The Working Class in the Coming Elections

DP Buxi

Although the working class in India has displayed chronic weakness on the question of independent political assertion, it never indicates apathy towards politics. At crucial political junctures it has taken a political stand, like the 1945-47 period of struggles against the British Raj, or in the struggle for food and democracy in the late 1960s that preceded the fall of Congress monopoly, or in the historic railway strike of 1974 which became the harbinger of anti-autocracy struggle against Emergency. However, the general political behaviour of the working class could be described in the words of Comrade Charu Mazumdar, that the workers would rally around red flag trade union movement to achieve their economic demands, but would not hesitate to vote for Congress in the elections. He held it as an outcome of “economism”, the sin of opportunist leadership, which conveniently forgot to propagate the role of the workers in emancipating other exploited and oppressed classes and declined to represent the future in the movement of the present. Lack of political role of the working class cannot be explained in isolation from the opportunist, social-democratic degeneration of Indian Left movement. As Lenin warned in December 1912, “For, strange it may sound, in capitalist society bourgeois policy may be carried on by the working class, too, if the latter forgets about its emancipatory aims, becomes reconciled with wage-slavery, and confines itself to seeking alliance with one bourgeois party, then with another, so as to obtain fictitious ‘improvements’ in its slavish conditions.”

As early as in September 1871, Marx advocated active political intervention by the working class in these words: “Living experiences, the political oppression of the existing governments compel the workers to occupy themselves with politics whether they like or not, be it for political or social goals. To preach abstention from politics to them is to throw them into the embrace of bourgeois politics. The morning after Paris Commune, which has made proletarian political action an order of the day, abstention is entirely out of question...”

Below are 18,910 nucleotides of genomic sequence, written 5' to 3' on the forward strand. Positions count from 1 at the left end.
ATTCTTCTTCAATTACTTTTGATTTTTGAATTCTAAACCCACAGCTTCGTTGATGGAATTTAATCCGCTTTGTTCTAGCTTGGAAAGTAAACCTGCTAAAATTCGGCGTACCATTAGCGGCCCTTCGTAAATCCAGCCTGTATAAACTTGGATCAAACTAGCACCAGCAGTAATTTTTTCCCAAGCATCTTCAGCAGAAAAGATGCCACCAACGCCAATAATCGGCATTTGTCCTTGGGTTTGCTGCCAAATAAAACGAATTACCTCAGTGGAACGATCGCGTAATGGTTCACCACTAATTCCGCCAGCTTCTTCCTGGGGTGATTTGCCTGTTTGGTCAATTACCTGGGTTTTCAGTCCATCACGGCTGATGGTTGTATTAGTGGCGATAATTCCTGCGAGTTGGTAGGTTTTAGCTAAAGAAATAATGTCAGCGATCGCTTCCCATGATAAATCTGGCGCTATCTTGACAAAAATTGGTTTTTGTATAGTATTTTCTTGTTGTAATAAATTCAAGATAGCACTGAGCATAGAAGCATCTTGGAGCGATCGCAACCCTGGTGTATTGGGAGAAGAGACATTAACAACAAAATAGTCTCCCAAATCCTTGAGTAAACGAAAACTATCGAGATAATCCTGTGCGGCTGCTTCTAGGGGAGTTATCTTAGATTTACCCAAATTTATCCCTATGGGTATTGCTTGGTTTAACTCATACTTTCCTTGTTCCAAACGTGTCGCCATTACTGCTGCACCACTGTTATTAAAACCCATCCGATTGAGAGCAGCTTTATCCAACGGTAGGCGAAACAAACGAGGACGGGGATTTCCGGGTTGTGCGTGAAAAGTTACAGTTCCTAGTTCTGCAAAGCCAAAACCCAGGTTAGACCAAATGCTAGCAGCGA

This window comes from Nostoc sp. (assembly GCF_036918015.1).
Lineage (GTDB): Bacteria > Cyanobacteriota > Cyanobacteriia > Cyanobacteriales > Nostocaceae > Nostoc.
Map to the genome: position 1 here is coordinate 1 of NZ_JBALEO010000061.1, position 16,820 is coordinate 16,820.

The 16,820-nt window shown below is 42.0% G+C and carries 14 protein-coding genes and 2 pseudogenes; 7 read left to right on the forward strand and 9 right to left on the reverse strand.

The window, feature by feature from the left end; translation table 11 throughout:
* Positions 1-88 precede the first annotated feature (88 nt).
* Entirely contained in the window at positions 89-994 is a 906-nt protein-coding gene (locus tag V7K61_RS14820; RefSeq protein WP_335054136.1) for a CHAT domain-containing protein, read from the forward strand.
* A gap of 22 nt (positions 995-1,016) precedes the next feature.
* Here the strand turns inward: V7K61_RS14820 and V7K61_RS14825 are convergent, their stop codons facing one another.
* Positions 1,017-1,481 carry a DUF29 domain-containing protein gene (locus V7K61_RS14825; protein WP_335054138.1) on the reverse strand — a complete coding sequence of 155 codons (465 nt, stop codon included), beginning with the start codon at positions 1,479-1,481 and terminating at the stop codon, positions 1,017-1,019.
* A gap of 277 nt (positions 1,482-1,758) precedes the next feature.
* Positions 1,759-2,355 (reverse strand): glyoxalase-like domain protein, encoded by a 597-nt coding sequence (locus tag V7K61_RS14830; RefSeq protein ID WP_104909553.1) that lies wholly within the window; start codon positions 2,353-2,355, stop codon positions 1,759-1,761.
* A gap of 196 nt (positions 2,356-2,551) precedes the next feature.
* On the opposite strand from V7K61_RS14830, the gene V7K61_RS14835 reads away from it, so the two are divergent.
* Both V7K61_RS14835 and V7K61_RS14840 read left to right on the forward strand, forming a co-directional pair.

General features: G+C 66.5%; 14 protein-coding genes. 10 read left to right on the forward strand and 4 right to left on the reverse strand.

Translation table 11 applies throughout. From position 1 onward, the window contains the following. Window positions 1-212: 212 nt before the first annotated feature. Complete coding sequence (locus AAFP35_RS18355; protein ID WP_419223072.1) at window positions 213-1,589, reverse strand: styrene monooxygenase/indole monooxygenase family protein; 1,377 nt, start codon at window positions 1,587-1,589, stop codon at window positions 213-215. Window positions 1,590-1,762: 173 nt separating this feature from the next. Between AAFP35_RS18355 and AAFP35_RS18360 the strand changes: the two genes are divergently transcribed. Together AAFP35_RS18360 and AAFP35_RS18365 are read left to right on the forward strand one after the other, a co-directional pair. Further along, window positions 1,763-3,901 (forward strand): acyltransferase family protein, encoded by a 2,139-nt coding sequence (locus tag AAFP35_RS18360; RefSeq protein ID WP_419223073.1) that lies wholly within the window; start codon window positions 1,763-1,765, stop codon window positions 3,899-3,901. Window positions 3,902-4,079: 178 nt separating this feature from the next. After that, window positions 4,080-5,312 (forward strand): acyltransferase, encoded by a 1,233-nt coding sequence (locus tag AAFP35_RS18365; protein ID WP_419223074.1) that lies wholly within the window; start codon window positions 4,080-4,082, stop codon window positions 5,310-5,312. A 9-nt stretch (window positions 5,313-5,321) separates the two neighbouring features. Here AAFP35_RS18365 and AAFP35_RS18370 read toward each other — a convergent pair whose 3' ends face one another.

Presently the Indian working class is confronting the second generation economic reforms of BJP-led NDA Government which are nothing but the latest Indian version of liberalisation and globalisation drive advanced by the US-led global capital. In addition to the “disinvestment” of profit-making PSUs; corporatisation of government departments and outsourcing of government functions, drastic downsizing, growing casualisation and contractorisation; slashing the wage and other benefits, there is a particular emphasis on snatching trade union rights including the right to strike, in consonance with the fascist politics of the BJP and Sangh Parivar.

No doubt the working class has come out in a chain of protest campaigns and resistance struggle at different levels in response to the growing onslaught. However, despite its united action the working class is yet to emphasise the political dimensions of the ongoing struggle and narrow sector and trade mentality still prevails the organised sector.

In order to radicalise the Indian working class movement we mooted the task of restructuring trade unions to enhance their socio-political role. A creative mass political campaign was launched among the workers to develop their class and political consciousness, retrieving the revolutionary spirit of the vanguard workers with bold propaganda of communist ideology. The positive response to our primary efforts in this direction only indicates the potential of this new venture. The coming elections would be another opportunity before the Indian working class to assert independently through a meaningful intervention. With this view, a comprehensive ‘Charter of Indian Working Class’ may be prepared; primary outline of which may be as follows:

While popularizing the Charter, the pre-election declarations of the NDA Government to woo workers and employees must be thoroughly exposed. We must challenge the moral right of the NDA to speak for workers, because this government has all along attacked the livelihood, rights and dignity of the working people. Simultaneously, it must also be highlighted that the Congress has been a pioneer advocate of liberalization, and it still indulges in competitive communalism. The battle against Saffron fascism must ensure the assertion of working people as a political force and strengthen Left and democratic forces.q